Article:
Mental Illness in American Cinema

By Simon Augustine, M.Div


Moviegoers and Madmen

Men are more interested in what they see when dreaming than what they see when awake.

- Diogenes

The movie theater is a miniature mental asylum. A temporary home made of cushioned seats (and padded, sound-proof walls) for the bereft, the dazed, the longing, the beautiful losers; men and women who need images almost as much as they need real people.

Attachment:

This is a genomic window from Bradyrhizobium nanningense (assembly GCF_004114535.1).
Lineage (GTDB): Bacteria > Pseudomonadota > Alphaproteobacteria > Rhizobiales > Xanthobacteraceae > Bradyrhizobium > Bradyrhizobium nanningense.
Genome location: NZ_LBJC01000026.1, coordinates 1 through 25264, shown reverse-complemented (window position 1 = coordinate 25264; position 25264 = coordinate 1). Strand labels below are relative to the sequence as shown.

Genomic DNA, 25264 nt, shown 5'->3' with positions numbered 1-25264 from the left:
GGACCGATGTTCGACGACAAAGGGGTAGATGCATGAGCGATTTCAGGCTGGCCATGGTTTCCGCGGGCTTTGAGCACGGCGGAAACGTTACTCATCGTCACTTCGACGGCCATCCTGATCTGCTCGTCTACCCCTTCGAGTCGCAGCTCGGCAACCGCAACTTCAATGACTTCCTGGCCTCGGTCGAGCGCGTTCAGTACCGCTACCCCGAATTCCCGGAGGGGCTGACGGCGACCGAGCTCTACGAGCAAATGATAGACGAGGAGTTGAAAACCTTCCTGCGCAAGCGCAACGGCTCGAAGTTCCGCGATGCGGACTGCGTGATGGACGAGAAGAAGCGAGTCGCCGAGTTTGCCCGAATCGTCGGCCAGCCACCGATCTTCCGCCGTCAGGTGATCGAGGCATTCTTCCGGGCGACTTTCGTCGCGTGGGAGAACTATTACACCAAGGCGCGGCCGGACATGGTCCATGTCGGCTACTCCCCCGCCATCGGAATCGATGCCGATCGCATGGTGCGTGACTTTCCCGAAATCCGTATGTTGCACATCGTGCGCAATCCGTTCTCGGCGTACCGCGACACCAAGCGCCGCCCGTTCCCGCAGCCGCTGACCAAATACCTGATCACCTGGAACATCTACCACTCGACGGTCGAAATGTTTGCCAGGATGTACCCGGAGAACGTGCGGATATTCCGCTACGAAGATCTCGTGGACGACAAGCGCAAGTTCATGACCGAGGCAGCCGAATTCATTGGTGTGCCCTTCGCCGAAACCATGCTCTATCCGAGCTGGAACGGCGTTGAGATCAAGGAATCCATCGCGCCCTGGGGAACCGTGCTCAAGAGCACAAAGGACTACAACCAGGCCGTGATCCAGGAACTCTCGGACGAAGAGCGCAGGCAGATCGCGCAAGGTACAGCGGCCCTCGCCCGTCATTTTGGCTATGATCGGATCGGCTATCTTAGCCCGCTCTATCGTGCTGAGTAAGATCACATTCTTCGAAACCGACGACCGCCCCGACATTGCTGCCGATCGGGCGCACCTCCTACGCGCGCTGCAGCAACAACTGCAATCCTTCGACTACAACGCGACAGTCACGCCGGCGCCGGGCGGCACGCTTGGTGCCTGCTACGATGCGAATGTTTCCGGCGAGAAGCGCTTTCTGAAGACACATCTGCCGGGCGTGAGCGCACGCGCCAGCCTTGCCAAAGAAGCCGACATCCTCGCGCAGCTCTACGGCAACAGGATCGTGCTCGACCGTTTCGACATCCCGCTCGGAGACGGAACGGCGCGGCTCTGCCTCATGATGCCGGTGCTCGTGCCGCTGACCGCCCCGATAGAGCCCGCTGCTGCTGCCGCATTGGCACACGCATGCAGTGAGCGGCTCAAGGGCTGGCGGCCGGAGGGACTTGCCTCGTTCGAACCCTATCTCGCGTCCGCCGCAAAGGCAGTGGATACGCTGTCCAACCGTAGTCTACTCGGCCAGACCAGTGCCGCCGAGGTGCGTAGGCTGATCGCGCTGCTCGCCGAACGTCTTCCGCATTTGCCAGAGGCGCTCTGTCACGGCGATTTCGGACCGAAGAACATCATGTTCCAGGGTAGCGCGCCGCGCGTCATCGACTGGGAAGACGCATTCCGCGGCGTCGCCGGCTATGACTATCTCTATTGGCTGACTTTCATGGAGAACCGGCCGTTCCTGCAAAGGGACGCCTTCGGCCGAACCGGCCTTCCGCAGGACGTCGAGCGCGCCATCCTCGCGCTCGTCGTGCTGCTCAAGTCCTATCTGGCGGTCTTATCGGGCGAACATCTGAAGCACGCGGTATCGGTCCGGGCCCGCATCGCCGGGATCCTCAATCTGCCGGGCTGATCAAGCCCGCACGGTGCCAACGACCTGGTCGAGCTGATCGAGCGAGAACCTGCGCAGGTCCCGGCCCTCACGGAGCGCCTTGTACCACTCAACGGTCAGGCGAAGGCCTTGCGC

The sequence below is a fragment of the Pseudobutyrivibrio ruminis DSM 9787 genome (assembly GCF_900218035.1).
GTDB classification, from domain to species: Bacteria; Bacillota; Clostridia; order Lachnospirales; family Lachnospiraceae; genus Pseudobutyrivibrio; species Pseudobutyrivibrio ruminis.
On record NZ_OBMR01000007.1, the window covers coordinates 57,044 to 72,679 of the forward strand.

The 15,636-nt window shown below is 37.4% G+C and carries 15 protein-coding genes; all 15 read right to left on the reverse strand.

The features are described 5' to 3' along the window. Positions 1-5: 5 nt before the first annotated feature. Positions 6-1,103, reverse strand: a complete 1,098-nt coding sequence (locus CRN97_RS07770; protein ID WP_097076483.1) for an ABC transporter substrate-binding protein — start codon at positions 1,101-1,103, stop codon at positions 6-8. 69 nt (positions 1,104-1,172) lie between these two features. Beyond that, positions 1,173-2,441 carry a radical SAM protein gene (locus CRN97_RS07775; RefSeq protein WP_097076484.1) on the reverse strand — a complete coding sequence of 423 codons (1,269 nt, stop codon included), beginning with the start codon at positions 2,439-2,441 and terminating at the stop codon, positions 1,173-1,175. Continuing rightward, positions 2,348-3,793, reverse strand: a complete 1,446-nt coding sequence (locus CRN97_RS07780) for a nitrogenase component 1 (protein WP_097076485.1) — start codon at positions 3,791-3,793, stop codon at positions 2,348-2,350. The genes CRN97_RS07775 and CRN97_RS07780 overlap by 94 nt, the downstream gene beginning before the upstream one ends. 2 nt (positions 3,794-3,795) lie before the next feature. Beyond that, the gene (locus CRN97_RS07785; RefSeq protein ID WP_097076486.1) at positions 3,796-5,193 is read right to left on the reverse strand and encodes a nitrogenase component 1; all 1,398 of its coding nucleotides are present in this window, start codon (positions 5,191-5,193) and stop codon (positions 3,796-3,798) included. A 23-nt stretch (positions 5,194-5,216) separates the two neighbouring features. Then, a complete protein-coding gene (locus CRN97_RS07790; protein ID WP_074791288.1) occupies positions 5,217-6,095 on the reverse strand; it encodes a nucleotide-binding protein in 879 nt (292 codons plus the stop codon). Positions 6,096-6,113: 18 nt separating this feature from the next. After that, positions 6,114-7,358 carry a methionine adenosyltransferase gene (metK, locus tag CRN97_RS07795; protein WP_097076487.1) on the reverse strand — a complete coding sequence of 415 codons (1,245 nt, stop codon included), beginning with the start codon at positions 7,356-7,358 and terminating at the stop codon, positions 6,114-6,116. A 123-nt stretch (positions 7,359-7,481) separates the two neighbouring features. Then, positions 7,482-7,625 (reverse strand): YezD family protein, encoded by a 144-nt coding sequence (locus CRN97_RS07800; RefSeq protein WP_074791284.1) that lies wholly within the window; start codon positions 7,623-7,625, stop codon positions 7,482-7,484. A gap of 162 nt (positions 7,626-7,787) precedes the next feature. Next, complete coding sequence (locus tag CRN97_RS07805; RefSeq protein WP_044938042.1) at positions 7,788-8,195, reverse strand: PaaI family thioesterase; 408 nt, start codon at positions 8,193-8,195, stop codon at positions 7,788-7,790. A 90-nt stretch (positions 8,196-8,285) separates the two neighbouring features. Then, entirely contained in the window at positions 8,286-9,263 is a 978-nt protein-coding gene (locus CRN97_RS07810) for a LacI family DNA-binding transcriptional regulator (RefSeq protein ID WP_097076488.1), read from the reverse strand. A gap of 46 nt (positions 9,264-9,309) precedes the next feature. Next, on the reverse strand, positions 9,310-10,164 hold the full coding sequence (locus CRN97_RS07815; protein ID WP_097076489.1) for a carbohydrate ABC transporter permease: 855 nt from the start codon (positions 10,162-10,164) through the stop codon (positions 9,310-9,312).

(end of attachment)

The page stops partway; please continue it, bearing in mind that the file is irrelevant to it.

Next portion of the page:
Maybe that explains why some of the most iconic and compelling characters in American cinematic history are those who embody madness in one of its many forms; like we moviegoers who watch and live vicariously through these fictional people, the characters themselves struggle with a relationship between reality and image, trying to find a fulcrum between the outside world and imagination: Randall P. McMurphy, irreverent would-be savior of "The Cuckoo’s Nest;" Kathy Bates as Annie Wilkes, deranged stalker/fan par excellance,
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